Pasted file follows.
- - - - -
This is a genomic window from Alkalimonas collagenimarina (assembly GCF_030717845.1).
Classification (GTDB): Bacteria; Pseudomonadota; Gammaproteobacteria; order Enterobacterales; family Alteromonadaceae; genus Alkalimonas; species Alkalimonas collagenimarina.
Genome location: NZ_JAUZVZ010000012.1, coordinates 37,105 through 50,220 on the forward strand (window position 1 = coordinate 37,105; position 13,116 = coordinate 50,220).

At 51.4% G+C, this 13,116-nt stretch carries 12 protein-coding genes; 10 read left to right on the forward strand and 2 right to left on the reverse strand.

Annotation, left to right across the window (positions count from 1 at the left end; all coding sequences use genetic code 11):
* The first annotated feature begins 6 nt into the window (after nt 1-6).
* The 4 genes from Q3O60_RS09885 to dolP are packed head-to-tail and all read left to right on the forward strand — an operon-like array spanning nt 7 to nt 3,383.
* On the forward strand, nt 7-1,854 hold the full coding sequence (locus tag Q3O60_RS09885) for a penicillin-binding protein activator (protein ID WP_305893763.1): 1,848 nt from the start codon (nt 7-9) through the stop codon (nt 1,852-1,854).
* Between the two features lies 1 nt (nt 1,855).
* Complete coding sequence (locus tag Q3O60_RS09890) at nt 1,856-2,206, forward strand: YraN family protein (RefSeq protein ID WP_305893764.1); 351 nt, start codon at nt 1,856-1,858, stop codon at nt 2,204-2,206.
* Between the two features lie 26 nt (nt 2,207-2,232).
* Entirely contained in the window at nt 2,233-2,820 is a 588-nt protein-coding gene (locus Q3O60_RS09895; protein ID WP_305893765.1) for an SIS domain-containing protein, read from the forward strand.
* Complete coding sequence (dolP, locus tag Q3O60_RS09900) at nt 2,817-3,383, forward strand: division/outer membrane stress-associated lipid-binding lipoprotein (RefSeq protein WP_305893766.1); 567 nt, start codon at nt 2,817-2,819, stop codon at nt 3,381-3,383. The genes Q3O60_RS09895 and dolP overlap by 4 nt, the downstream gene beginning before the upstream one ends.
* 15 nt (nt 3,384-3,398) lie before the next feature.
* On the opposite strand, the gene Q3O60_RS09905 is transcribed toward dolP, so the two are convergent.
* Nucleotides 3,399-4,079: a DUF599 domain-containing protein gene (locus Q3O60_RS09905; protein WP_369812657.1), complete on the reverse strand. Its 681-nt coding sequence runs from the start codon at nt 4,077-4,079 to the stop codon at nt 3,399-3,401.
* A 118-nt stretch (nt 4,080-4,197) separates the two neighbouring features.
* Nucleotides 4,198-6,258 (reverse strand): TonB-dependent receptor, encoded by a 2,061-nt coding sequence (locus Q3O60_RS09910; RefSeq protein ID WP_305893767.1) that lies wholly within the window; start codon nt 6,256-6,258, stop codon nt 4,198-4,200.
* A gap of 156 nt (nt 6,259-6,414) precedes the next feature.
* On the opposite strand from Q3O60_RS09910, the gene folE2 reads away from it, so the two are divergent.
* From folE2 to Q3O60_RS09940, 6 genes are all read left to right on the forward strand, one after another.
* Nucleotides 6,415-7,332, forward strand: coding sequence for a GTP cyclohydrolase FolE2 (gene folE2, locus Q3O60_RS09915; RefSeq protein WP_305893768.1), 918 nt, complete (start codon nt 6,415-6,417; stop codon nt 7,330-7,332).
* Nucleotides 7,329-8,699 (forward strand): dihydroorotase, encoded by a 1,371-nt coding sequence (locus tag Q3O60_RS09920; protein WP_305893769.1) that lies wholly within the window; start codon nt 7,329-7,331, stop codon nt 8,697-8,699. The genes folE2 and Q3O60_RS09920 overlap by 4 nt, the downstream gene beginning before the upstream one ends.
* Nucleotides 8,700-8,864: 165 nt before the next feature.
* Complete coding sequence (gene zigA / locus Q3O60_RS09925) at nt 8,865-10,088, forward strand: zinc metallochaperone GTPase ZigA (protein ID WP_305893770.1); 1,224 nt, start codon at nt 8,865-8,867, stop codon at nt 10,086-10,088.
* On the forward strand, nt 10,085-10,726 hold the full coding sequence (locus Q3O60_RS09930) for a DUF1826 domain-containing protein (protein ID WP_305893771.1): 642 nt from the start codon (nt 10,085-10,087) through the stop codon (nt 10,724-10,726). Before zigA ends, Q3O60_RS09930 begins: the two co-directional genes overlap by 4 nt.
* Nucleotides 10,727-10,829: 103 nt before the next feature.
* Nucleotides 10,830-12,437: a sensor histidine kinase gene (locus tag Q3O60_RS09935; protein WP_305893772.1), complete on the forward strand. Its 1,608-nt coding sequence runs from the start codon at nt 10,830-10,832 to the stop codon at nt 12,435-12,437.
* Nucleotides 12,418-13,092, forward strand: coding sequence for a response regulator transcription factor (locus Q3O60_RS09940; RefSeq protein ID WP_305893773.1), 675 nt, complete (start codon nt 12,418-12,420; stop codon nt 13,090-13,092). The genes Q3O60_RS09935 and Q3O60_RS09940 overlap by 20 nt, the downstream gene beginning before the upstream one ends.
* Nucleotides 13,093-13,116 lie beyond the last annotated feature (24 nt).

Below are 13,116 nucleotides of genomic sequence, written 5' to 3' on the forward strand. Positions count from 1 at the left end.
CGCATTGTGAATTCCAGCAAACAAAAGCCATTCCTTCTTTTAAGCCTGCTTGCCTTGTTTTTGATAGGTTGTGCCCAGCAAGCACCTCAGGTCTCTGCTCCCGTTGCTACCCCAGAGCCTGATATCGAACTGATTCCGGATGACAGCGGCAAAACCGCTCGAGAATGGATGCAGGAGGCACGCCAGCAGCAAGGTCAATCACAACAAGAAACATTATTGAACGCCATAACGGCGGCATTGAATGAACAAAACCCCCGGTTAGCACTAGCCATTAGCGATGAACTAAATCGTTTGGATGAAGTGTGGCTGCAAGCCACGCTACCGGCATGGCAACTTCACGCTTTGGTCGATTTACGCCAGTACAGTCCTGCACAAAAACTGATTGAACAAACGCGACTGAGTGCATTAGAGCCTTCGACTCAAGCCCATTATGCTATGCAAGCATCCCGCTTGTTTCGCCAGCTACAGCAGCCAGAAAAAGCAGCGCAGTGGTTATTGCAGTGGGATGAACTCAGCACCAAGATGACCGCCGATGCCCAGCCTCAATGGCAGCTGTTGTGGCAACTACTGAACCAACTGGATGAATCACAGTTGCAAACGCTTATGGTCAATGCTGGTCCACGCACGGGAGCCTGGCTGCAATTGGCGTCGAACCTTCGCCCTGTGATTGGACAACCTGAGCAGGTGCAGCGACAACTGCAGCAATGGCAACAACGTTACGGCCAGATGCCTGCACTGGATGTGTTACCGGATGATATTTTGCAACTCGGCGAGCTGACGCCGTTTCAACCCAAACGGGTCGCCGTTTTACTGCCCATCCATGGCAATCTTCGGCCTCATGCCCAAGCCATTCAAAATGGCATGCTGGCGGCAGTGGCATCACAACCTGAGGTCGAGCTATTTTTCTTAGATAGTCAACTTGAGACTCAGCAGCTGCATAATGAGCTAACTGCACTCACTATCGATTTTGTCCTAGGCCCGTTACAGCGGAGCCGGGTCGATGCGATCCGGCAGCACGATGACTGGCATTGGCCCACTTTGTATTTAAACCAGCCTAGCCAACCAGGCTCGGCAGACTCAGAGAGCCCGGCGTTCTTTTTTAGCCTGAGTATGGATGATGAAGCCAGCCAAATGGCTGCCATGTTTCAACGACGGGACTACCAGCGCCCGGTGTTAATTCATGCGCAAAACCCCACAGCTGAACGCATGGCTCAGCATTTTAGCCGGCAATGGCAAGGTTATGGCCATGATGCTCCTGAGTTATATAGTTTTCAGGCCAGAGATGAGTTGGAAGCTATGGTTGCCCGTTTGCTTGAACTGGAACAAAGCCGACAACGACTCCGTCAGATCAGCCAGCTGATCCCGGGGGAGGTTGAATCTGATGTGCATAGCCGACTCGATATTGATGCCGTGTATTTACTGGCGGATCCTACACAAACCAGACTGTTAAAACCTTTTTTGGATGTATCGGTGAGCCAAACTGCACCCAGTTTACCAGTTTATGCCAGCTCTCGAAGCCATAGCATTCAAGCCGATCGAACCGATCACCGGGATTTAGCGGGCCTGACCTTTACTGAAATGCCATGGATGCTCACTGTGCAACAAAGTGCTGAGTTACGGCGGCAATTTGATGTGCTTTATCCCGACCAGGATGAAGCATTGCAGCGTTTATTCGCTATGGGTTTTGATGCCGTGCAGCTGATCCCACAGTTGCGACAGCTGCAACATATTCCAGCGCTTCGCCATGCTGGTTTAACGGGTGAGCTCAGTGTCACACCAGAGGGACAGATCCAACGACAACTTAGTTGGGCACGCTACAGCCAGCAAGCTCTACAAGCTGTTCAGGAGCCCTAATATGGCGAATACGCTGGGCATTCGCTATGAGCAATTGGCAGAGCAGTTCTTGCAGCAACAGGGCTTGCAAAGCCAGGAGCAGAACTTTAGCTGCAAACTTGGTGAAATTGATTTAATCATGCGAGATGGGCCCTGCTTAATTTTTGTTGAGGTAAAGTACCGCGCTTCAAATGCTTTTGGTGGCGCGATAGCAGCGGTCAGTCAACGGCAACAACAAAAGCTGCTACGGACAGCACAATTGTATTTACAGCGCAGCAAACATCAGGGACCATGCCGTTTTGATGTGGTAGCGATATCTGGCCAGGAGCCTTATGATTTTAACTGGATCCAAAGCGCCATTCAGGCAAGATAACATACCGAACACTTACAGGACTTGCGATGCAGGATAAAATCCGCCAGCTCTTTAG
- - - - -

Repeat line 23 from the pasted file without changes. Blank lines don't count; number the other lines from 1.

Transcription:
* Nucleotides 7,329-8,699 (forward strand): dihydroorotase, encoded by a 1,371-nt coding sequence (locus tag Q3O60_RS09920; protein WP_305893769.1) that lies wholly within the window; start codon nt 7,329-7,331, stop codon nt 8,697-8,699. The genes folE2 and Q3O60_RS09920 overlap by 4 nt, the downstream gene beginning before the upstream one ends.